NTR: Mahanayakudu movie cast: Nandamuri Balakrishna, Vidya Balan, Rana Daggubati
NTR: Mahanayakudu director: Krish
NTR: Mahanayakudu rating: 2 stars
NTR: Kathanayakudu, which hit screens on January 10, narrated the larger-than-life story of NT Rama Rao, and his rise to the stature of demi-god in Andhra Pradesh by playing a series of mythological characters on the big screen. The film ended when Balakrishna’s NT Rama Rao announced his political plunge along with his new party, Telugu Desam Party (The Land Of Telugus).
NTR: Mahanayakudu, which released today (February 22), picks up the story from where the first part ended. And again, director Radha Krishna Jagarlamudi, who is popularly called Krish, fills up the movie with plenty of trivial information that adds little to his narration or the cinematic experience of the audience. The director, who was also responsible for the script of this two-part biopic, makes his characters blurt out irrelevant details throughout the film.
For example, there is so much conversation about NTR’s Chevrolet van, which became famous after the star incorporated it into his political campaign. The old Chevrolet was christened as Chaitanya Ratham, in which NTR lived during the course of his political campaigning for 1983 elections in Andhra Pradesh. It revolutionized the methods of political campaigning across the country.
There is so much back and forth between NTR and people in his inner circles about the technicalities of using Chaitanya Ratham for political campaigning. We are even told little details, but none of it explains NTR’s emotional connection with Chaitanya Ratham.
In another scene, at the peak of his political campaign, NTR expresses his inability to attend the marriage of his sons. And this also come across as a trivial attempt to play up a very well-known fact. The majority of the film, part one included, is made up of a series of passing references to the achievements of an iconic personality in cinema and politics. We get very little emotion, nuance, depth, and taste of professional filmmaking in both installments.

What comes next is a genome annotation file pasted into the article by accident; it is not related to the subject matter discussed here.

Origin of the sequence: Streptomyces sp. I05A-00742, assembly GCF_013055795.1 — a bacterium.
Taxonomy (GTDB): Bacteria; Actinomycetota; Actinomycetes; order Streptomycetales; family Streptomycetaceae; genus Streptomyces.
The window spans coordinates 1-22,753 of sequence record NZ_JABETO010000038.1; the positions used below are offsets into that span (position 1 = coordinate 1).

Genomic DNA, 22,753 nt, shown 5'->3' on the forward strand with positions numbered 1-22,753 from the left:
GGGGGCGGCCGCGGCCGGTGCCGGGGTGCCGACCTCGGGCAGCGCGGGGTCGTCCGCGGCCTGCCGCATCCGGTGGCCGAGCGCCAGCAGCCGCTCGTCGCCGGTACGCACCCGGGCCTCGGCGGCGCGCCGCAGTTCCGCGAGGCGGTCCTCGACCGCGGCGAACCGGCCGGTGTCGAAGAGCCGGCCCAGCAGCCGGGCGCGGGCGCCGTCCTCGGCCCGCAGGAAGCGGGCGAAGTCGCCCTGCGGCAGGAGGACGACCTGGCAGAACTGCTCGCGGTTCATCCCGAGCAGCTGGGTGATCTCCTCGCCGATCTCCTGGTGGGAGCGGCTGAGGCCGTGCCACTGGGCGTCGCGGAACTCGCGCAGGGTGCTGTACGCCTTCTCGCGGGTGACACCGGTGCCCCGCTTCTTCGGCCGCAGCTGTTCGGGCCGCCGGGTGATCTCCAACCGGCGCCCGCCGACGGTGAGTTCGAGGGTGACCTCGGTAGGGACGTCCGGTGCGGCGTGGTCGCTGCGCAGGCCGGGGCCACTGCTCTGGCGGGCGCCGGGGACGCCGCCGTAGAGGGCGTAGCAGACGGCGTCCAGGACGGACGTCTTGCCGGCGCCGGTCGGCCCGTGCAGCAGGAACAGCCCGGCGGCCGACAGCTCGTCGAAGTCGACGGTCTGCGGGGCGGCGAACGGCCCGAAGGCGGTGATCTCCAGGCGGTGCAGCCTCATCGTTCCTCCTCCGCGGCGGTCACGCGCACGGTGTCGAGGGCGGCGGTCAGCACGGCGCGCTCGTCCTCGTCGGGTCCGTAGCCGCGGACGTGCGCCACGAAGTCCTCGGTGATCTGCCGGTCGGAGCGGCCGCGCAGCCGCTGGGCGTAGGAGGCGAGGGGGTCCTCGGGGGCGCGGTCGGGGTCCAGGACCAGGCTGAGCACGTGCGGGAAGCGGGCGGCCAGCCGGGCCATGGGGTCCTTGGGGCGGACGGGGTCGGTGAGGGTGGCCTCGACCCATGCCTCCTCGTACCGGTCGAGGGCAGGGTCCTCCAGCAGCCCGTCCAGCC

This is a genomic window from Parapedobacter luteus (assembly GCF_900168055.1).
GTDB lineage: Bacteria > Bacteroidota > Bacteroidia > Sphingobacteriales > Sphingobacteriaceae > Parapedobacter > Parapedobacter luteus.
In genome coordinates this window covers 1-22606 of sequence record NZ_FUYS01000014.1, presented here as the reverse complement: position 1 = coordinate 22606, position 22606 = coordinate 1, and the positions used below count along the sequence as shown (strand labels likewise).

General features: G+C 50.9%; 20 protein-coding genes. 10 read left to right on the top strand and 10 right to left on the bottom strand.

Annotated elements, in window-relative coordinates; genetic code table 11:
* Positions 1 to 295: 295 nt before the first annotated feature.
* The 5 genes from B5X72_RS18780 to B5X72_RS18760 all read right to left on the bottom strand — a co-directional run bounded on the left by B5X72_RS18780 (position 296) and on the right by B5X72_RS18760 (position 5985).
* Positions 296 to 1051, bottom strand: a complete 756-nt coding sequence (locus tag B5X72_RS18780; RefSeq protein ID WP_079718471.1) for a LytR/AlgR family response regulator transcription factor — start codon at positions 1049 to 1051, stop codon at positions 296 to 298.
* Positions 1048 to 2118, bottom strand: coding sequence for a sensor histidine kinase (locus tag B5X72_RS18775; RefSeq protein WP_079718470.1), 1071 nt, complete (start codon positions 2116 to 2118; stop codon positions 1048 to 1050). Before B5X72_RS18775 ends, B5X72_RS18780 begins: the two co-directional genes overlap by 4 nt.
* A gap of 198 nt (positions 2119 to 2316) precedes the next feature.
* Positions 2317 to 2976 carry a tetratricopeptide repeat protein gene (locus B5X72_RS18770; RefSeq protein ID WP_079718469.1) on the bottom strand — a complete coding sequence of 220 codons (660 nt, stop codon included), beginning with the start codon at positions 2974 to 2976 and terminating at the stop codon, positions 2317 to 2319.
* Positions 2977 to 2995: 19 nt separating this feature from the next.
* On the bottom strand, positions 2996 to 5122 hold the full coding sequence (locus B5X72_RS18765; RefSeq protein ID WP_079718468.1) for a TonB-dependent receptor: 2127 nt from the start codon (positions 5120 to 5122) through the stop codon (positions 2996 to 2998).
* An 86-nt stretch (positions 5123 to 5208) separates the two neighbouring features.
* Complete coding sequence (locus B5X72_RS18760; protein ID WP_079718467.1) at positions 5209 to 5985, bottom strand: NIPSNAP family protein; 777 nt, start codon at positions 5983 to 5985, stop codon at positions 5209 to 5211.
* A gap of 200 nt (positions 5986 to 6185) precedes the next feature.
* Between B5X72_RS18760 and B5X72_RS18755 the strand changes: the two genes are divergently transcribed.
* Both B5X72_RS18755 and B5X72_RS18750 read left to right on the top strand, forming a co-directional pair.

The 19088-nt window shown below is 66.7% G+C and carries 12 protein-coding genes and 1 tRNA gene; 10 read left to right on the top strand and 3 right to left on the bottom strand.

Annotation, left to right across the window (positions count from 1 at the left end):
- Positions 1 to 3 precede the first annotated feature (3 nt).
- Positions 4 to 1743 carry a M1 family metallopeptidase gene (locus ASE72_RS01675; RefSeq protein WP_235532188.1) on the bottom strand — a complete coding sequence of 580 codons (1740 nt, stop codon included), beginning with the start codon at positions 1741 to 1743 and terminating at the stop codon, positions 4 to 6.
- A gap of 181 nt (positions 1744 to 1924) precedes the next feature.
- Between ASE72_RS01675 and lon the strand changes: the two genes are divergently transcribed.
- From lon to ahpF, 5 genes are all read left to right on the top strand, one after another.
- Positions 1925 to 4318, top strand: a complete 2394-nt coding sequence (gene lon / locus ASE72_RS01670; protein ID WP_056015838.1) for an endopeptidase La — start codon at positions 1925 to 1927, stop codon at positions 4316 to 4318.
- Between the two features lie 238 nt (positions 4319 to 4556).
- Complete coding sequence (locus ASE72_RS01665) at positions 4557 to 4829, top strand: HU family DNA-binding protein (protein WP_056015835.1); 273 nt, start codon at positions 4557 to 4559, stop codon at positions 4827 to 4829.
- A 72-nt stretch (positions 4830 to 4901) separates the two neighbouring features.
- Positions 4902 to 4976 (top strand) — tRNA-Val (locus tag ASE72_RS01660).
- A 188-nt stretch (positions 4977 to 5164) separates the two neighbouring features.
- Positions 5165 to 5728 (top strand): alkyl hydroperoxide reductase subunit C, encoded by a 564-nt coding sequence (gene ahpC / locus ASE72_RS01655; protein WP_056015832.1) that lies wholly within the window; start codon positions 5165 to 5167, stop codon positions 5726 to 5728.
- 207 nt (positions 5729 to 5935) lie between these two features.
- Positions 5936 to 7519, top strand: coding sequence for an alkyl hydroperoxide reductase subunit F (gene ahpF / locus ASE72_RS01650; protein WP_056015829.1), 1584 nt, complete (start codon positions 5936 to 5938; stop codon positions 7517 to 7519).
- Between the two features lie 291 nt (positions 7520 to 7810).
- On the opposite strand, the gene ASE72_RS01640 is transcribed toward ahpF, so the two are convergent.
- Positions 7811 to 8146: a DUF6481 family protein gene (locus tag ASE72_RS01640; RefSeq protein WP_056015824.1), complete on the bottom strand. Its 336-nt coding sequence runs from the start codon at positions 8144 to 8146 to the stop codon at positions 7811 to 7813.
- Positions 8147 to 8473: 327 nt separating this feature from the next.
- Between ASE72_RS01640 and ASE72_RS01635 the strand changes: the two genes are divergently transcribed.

The main problem with Krish’s biopic is the absence of subtext. There is nothing beyond the action and images that we see on the surface. An in-depth screenplay could have made us really feel for NTR when his government was overthrown by power-hungry politicians. The audience’s reaction to NTR’s suffering is likely to be as superficial as the screenplay.
Having said that, NTR: Mahanayakudu pulled me into the narration, for a short while, when NTR loses his government in an ugly power grab. What got to me is the fact that like mainstream Indian cinema, even the state of the country’s politics is stuck in a time loop. Watching the film in Karnataka found more resonance as the state has been grabbing headlines over the controversies of horse-trading and politicians trying to exploit loopholes to grab power. The shameless antics of politicians on the floor of the assembly to prevent proceedings, hiding the MLAs from rival parties to protect them from bribery or threats, among other things, are surprisingly even prevalent in today’s politics.
Unlike his glorious 35-year-long stint in cinema, NTR’s life in active politics was not always filled with sunshine and rainbows. It was dotted with upheavals and historic moments of Indian politics. A historic story of the new regional political party bringing an all-powerful national party to its knees by rallying opposition parties across the country would have been explored magnificently by a sharp director to provide an engaging cinematic spectacle. However, Krish feels contented with the idea of playing to the gallery.
Vidya Balan as NTR’s wife Basavatarakam doesn’t have many scenes in the film. Even the times she appears on the screen, she doesn’t get moments to shine. Krish has packed the screenplay with so much trivia of one man; he has no space to write in scenes where the audience can develop a real feel for the characters. Rana Daggubati as Chandra Bau Naidu, NTR’s son-in-law, makes his presence felt on the screen despite the short duration. His controlled performance as a sharp but mellow politician fills up the screen. Balakrishna as NTR again hits it out of the park, but his performance is let down by an amateur screenplay. Composer MM Keeravani’s background score and songs complement cinematographer Gnana Shekar V.S’s frames that celebrate NTR’s larger-than-life image.
NTR Mahanayakudu feels slightly better than NTR: Kathanayakudu. But, when I think of everything the second part could have achieved cinematically, it hurts real bad.
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